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Von Hebra – Legend in dermatology

Department of Dermatology and Venereoleprology, Forever Cosmoderma Centre, Kanniampuram, Ottapalam, Palakkad, Kerala, India
Corresponding author: Preetha Unni Aniyathodiyil, Aniyathodiyil House, Kanniampuram, Ottapalam, Palakkad - 679 104, Kerala, India. preethasnaair@gmail.com
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How to cite this article: Aniyathodiyil PU. Von Hebra – Legend in dermatology. J Skin Sex Transm Dis 2020;2(1):35-6.

Abstract

Ferdinand Von Hebra was one of the founders of Vienna School of Dermatology in the 19th century when dermatology was not recognized as a specialty. He popularized dermatology in Europe. He made valuable contributions to the subject and is still considered as one of the legends in dermatology. This is a review article about his life and achievements.

Keywords

Pioneer
Vienna School of Dermatology
Von Hebra

INTRODUCTION

Ferdinand Karl Franz Schwarzmann, Ritter Von Hebra was one of the founders of the New Vienna School of Dermatology which became the basis of modern dermatology. He was an Austrian physician and dermatologist.

EARLY LIFE

He was born on September 7, 1816, in Brno, Moravia, approximately 60 miles North of Vienna.[1] It was then a part of the Austrian empire and now a place of historical importance in Czech Republic.

His father Johannes was a military official with the rank of officer in the imperial army.[2] He started his premedical education in Graz, the second-largest city in Austria, later graduated in medicine (1841) at the University of Vienna. After graduation in medicine, he was posted as assistant at the Lehrkanzel fur Staatsarzneikunde.[3] Later, he joined Joseph Skoda’s clinic at Allgemeines Krankenhaus (General hospital).[4] This job was a turning point in his life. He was posted in the “Rash room” the section of the hospital packed with skin diseases.[3] There he developed interest in dermatology and his observational power and skill made him an expert in this field. His work was deeply influenced by Karl Von Rokitansky (1804–1878), one of the founders of modern pathological anatomy.

CAREER IN DERMATOLOGY

In 1845, he was made the director – ordinarius – of an independent department of dermatology. Later, in 1848, he was appointed as Primarius at the Allgemeines Krankenhaus in Vienna, in 1849 extraordinary professor in Dermatology and in 1869 full-time professor.[3] He climbed up the ladder of fame in a short period. He popularized dermatology when it was a neglected subject in all general hospitals.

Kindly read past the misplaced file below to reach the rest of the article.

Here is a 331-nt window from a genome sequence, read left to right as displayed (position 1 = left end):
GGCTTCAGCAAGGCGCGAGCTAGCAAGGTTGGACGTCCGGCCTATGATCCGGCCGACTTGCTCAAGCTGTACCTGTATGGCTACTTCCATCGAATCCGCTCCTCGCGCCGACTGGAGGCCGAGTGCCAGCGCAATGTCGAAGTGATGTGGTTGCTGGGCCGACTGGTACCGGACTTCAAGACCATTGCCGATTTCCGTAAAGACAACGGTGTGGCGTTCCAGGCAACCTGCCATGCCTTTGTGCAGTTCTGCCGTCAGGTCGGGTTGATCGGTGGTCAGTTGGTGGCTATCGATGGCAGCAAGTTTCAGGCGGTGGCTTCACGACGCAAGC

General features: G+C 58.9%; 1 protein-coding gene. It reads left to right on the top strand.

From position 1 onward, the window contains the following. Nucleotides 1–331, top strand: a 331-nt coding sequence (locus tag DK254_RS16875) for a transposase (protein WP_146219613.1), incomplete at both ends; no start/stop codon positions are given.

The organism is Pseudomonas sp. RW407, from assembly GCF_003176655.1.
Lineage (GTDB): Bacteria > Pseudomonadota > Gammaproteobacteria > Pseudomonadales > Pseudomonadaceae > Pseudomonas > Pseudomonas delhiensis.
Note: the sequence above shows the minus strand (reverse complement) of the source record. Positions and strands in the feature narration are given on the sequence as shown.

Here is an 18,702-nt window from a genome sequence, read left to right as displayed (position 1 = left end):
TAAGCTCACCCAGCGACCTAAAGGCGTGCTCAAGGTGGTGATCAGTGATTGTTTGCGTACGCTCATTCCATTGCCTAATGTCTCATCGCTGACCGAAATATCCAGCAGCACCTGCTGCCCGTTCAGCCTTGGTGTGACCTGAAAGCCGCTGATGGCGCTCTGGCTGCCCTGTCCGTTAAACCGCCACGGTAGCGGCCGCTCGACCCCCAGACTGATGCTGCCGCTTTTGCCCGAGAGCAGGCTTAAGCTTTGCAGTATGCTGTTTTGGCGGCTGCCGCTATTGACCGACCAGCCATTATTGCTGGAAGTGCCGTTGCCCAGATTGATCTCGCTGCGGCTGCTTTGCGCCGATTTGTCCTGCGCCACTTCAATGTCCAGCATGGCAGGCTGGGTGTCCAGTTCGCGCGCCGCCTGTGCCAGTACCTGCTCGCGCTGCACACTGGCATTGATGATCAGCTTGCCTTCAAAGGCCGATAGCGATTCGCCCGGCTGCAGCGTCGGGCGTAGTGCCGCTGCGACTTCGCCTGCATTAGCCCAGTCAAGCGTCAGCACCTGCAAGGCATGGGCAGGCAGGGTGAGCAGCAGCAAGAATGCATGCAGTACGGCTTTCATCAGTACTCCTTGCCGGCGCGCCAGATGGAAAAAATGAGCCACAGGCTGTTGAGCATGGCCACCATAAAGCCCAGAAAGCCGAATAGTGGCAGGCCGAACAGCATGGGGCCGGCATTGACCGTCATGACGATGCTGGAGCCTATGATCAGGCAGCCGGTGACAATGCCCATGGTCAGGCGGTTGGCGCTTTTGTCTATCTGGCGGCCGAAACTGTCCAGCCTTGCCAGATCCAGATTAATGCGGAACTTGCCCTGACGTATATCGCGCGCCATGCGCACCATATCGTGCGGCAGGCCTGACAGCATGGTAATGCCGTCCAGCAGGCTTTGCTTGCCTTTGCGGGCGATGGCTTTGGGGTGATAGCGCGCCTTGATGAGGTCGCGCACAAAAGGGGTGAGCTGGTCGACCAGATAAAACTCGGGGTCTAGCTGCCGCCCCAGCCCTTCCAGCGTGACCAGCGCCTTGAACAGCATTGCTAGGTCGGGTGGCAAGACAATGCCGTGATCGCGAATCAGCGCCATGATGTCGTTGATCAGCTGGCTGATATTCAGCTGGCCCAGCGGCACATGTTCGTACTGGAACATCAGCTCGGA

CONTRIBUTIONS TO DERMATOLOGY

Hebra put forward the concept that all skin problems are due to local irritation and suggested local remedies to it. In 1841, Hebra described how to differentiate between psoriasis and leprosy.

In 1844, he concluded that scabies is caused by a mite and there is no humoral pathology involved in it.[3] He made a classification of skin diseases based on pathological anatomy, which was used for almost a century. He published the first treatise on classification Hautkrankheiten (skin diseases) in 1845.[4] In 1860, Hebra described “erythema exudativum multiforme” which is now called Herpes associated Erythema Multiforme. In 1862, crusted scabies is named “Scabies Norwegi Boecki” by Von Hebra.[5] His other contributions include inunctions of mercury in the treatment of syphilis, coining the term seborrhea congestiva which he later concluded to be a form of lupus erythematosus and reporting the first case of rhinoscleroma.[4]

In the second half of the 19th century, Hebra introduced restoring and resurfacing of skin by chemical peels. Agents such as phenol, croton oil, and nitric acid were used as exfoliative agents in various combinations for peels. This was used to treat pigmentary abnormalities like freckles.[6]

His book “Lehrbuch der Hautkrankheiten” (Textbook of skin diseases) was accepted all over Europe for its unique presentation. His another important book was “On disease of the skin, including the exanthemata” that was published by the New Sydenham Society, London. His aptitude for knowledge and teaching was evident in the “Atlas der Hautkrankheiten” (Atlas of skin diseases) with illustrations by two leading medical illustrators of Austria, Anton Elfinger and Carl Heitzmann.

He died on August 5, 1880, at the age of 64. However, Hebra’s era did not end. It was taken over by his son-in-law, Moritz Kaposi who also made valuable contributions to the field of dermatology. His son Hans Von Hebra also became a professor of dermatology. Von Hebra was buried in the same cemetery as Rokitanski and Skoda. Hence, all three legends remain together for eternity.

CONCLUSION

Von Hebra played an important role in shaping modern day dermatology and rightly deserves his place among the legends of the specialty.

Declaration of patient consent

Not required as there are no patients in this article.

Financial support and sponsorship

Nil.

Conflicts of interest

There are no conflicts of interest.

References

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  6. , . History of facial rejuvenation.. In: , , eds. International Textbook of Aesthetic Surgery. (1st ed). New York: Springer; . p. 841-2
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